Bruce Willis as John McClane in "Live Free or Die Hard," now in theaters.
Living stunt life on 'Die Hard'
Former Decatur resident is now a stuntman in California, but wouldn't mind moving back after working in movie industry for 15 years
By Danielle Komis Palmer
firstname.lastname@example.org · 340-2447
A few months ago, David Earle drove a beat-up 18-wheeler from Los Angeles to Washington, D.C., so he could drive it crazily through the streets of the Capitol while gunshots were fired at the truck.
Not your average job, but then, that's show biz.
Earle, who owned Decatur's first movie rental store and raised racking horses for 10 years in the Decatur area, has been raising hell on the silver screen as a stuntman since 1992.
Stuntman David Earle with his daughter, Glenn Mitchell of Decatur. Despite living what many would consider an exciting life, Earle said he would prefer the move back to Decatur to "be sooner than later." After all, when he moved back to Los Angeles 15 years ago, he had only planned to stay for three months.
His latest endeavor is the recently released "Live Free or Die Hard" — the fourth in the action-packed series starring Bruce Willis. He was one of eight stuntmen who drove the 18-wheeler for the movie. In the plot, the truck is a mobile FBI command center that terrorists have hijacked.
Earle has been working in the movie industry for 15 years since he moved from Decatur to Los Angeles (his hometown) and started working with his brother in transportation in the movie industry. He either does stunt work in movies or works as director of transportation for them. Sometimes he acts in bit parts.
The Decatur man takes his work in stride. He is used to meeting celebrities that most people only see on the cover of Us Weekly or People magazines.
"I've never been intimidated by the presence of an actor," Earle said. "Everyone has a job and goes to work like everyone else, just some of them get paid more than others."
Over the years, Earle has met such famous actors as Steven Seagal, Keanu Reeves, Andy Griffith, Billy Bob Thornton, Richard Dreyfuss, Diane Keaton and Jack Nicholson.
Earle typically spends 12 to 18 hours per day on set for films. However, working with nice actors such as Willis and an interesting script makes those long hours bearable.
"(Willis) is very nice to the crew," Earle said. "Very businesslike."
Willis often relaxed on the set by sitting at his computer, buying and selling specialty cars, Earle said.
When Earle first started on the set of "Die Hard," he was a bit hesitant about making another movie in the series.
"When I started the project, I though 'Oh my goodness, they're going to have a Die Hard 4?' " he said. "But as I traveled across the country ... everyone seemed to be excited about another 'Die Hard.' Apparently there's a lot of Bruce Willis fans and a lot of 'Die Hard' fans."
Earle's daughter, Glenn Mitchell of Decatur, said she plans to see the movie because she likes the series. She doesn't see every movie her father's worked on because there have been so many, she said.
Some of his recent projects include "The Night Watchman" starring Keanu Reeves, "Iron Man" starring Robert Downey Jr, and "Mama's Boy" starring Diane Keaton.
"He works nonstop. He's a workaholic," Mitchell said.
However, she doesn't worry about his job as a stuntman, because he typically only takes the less dangerous stunts that don't involve driving at extreme speeds or flipping vehicles or anything like that, she said.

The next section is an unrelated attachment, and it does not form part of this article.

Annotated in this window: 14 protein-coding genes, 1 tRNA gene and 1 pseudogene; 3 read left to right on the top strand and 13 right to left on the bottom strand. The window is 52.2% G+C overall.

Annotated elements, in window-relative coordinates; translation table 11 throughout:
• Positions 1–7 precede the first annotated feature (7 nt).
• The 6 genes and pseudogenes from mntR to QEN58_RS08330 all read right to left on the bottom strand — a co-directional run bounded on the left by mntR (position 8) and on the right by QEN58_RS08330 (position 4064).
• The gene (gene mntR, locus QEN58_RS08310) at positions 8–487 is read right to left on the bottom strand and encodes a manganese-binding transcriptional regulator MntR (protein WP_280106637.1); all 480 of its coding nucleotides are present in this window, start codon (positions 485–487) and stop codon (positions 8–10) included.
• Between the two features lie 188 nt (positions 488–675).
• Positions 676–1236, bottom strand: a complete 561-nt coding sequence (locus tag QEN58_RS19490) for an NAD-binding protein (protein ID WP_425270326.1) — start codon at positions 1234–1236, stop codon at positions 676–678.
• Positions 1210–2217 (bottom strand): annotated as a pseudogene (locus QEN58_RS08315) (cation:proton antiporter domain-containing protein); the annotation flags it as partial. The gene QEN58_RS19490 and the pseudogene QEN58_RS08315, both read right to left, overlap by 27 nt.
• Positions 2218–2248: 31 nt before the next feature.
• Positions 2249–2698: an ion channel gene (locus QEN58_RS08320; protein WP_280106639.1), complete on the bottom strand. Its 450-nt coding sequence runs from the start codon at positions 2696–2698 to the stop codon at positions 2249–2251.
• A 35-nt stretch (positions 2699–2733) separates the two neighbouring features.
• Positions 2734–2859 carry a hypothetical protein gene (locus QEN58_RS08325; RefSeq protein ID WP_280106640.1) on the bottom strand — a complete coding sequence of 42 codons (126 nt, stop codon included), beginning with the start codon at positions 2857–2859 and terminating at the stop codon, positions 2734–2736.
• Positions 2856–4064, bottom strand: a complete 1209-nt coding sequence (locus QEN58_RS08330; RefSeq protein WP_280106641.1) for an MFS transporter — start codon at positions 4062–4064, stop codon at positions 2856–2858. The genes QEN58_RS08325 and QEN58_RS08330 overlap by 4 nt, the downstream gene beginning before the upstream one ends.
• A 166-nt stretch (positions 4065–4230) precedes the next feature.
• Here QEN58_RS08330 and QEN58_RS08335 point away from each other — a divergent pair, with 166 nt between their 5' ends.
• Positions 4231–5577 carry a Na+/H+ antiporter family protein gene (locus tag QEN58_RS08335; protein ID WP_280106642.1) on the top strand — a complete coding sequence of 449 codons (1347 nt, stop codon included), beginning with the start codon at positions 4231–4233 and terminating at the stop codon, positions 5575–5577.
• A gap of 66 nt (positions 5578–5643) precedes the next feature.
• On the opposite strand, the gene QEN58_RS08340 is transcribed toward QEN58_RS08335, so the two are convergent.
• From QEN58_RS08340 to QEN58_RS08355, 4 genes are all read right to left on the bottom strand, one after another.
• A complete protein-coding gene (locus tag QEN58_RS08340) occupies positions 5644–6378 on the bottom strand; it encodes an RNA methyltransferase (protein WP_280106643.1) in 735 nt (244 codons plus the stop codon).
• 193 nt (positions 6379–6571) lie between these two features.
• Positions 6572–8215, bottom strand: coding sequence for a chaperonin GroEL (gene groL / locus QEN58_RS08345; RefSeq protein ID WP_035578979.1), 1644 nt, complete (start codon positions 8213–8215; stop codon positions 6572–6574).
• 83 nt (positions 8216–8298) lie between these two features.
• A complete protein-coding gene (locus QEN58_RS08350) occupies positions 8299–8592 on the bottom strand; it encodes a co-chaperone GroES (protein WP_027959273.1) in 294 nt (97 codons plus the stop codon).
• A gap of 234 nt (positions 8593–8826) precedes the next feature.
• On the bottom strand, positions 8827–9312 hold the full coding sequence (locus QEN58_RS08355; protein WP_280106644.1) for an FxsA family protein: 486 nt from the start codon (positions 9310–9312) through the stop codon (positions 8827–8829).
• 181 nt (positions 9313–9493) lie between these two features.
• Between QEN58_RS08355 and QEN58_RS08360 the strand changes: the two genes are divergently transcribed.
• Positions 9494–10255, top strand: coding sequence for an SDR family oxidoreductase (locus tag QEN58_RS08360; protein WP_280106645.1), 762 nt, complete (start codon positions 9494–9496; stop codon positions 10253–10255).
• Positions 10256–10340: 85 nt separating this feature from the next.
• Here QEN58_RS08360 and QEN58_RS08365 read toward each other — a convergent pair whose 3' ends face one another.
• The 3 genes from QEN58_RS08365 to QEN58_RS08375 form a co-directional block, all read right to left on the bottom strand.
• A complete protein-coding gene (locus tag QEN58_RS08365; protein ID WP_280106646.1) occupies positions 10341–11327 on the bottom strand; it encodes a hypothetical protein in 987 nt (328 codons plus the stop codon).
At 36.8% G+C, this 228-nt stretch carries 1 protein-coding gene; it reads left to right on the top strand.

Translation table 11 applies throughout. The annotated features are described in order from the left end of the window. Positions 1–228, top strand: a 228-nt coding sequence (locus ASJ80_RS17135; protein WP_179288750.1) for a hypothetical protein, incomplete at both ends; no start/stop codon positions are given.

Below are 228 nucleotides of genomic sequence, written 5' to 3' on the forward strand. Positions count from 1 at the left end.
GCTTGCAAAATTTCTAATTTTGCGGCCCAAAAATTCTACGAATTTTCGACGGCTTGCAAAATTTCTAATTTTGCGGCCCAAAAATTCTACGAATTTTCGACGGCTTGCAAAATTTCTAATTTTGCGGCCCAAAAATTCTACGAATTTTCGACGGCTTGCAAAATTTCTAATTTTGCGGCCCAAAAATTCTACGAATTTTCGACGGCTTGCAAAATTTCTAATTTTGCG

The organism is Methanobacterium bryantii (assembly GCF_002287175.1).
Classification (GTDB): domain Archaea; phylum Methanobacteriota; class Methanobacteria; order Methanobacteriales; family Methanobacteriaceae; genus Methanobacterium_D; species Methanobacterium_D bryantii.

Because she's a hair stylist, Earle has tried to get her to come to Los Angeles to style hair on set. But she doesn't see it happening.
"I just don't have it in me to do hair on set for 18-hour days," she said.
Causing a stir
When Earle drove cross-country to Washington, D.C., in the "Die Hard" truck, he stopped in Decatur to see Mitchell and her family, and even took the semi-truck onto Bank Street downtown.
But the truck caused even more commotion when he parked it across from the Capitol as he waited for filming to begin.
Within minutes, a police officer was at his door.
"He said, 'We had a concerned citizen call about this old truck,' " he said. "I said 'Believe it or not, this truck is brand new.' "
Soon after that police officer left, another one from a different jurisdiction showed up at his door, he said, laughing.
Earle said he hopes to return to Decatur in a few years to have time finally to "stop and smell the roses."
Despite living what many would consider an exciting life, Earle said he would prefer the move back to Decatur to "be sooner than later."
After all, when he moved back to Los Angeles 15 years ago, he had only planned to stay for three months.
"That three months just hasn't come back around," he said, laughing.
‘Live Free or Die Hard’
Luckily for Bruce Willis and the audience, his die-hard cop still has a lot of yippee-ki-yay in him, nearly 20 years after the first “Die Hard.”
This fourth installment in the franchise, the first since 1995’s “Die Hard With a Vengeance,” is the sort of generally welcome surprise that last year’s “Rocky Balboa” turned out to be, a reacquaintance with an old friend you didn’t think you would like anymore, but do.
Let’s be clear. The movie is silly, outlandish and painfully implausible, and it grows more so as director Len Wiseman revs up the climactic action sequences to preposterous extremes. Yet for a pure summer power trip, it’s a decent throwback to the pure-brawn heyday of Willis and Arnold Schwarzenegger.
This time, Willis teams with a computer geek (Justin Long) to take on a mastermind (Timothy Olyphant) who has launched a cyber attack that cripples traffic, utilities and federal agencies over the July 4th weekend.
PG-13 for intense sequences of violence and action, language and a brief sexual situation. 130 min. Two and a half stars out of four.
- David Germain, AP Movie Writer
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